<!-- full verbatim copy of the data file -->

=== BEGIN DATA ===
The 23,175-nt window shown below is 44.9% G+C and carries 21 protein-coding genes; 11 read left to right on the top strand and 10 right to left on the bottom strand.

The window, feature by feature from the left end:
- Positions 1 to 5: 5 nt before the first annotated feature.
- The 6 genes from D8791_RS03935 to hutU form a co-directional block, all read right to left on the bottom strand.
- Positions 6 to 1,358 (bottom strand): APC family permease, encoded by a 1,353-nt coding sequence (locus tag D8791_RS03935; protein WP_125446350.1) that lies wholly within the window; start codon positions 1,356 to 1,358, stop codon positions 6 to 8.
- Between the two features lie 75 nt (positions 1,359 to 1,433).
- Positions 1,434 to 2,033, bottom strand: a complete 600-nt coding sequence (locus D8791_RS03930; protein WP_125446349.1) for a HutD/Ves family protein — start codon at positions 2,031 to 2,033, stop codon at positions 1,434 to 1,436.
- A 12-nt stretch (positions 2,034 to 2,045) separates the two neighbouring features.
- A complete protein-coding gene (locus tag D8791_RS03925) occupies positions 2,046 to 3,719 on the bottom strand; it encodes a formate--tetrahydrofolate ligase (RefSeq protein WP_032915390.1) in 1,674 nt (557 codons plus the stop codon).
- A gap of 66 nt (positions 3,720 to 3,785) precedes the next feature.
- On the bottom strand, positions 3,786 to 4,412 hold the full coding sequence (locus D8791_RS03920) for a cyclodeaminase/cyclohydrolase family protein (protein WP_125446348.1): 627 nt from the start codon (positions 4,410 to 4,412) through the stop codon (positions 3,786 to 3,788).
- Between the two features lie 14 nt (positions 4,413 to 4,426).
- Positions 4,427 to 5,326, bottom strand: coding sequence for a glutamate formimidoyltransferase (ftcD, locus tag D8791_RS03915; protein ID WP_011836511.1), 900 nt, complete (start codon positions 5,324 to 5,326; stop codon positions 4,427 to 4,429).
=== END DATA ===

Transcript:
The 23,175-nt window shown below is 44.9% G+C and carries 21 protein-coding genes; 11 read left to right on the top strand and 10 right to left on the bottom strand.

The window, feature by feature from the left end:
- Positions 1 to 5: 5 nt before the first annotated feature.
- The 6 genes from D8791_RS03935 to hutU form a co-directional block, all read right to left on the bottom strand.
- Positions 6 to 1,358 (bottom strand): APC family permease, encoded by a 1,353-nt coding sequence (locus tag D8791_RS03935; protein WP_125446350.1) that lies wholly within the window; start codon positions 1,356 to 1,358, stop codon positions 6 to 8.
- Between the two features lie 75 nt (positions 1,359 to 1,433).
- Positions 1,434 to 2,033, bottom strand: a complete 600-nt coding sequence (locus D8791_RS03930; protein WP_125446349.1) for a HutD/Ves family protein — start codon at positions 2,031 to 2,033, stop codon at positions 1,434 to 1,436.
- A 12-nt stretch (positions 2,034 to 2,045) separates the two neighbouring features.
- A complete protein-coding gene (locus tag D8791_RS03925) occupies positions 2,046 to 3,719 on the bottom strand; it encodes a formate--tetrahydrofolate ligase (RefSeq protein WP_032915390.1) in 1,674 nt (557 codons plus the stop codon).
- A gap of 66 nt (positions 3,720 to 3,785) precedes the next feature.
- On the bottom strand, positions 3,786 to 4,412 hold the full coding sequence (locus D8791_RS03920) for a cyclodeaminase/cyclohydrolase family protein (protein WP_125446348.1): 627 nt from the start codon (positions 4,410 to 4,412) through the stop codon (positions 3,786 to 3,788).
- Between the two features lie 14 nt (positions 4,413 to 4,426).
- Positions 4,427 to 5,326, bottom strand: coding sequence for a glutamate formimidoyltransferase (ftcD, locus tag D8791_RS03915; protein ID WP_011836511.1), 900 nt, complete (start codon positions 5,324 to 5,326; stop codon positions 4,427 to 4,429).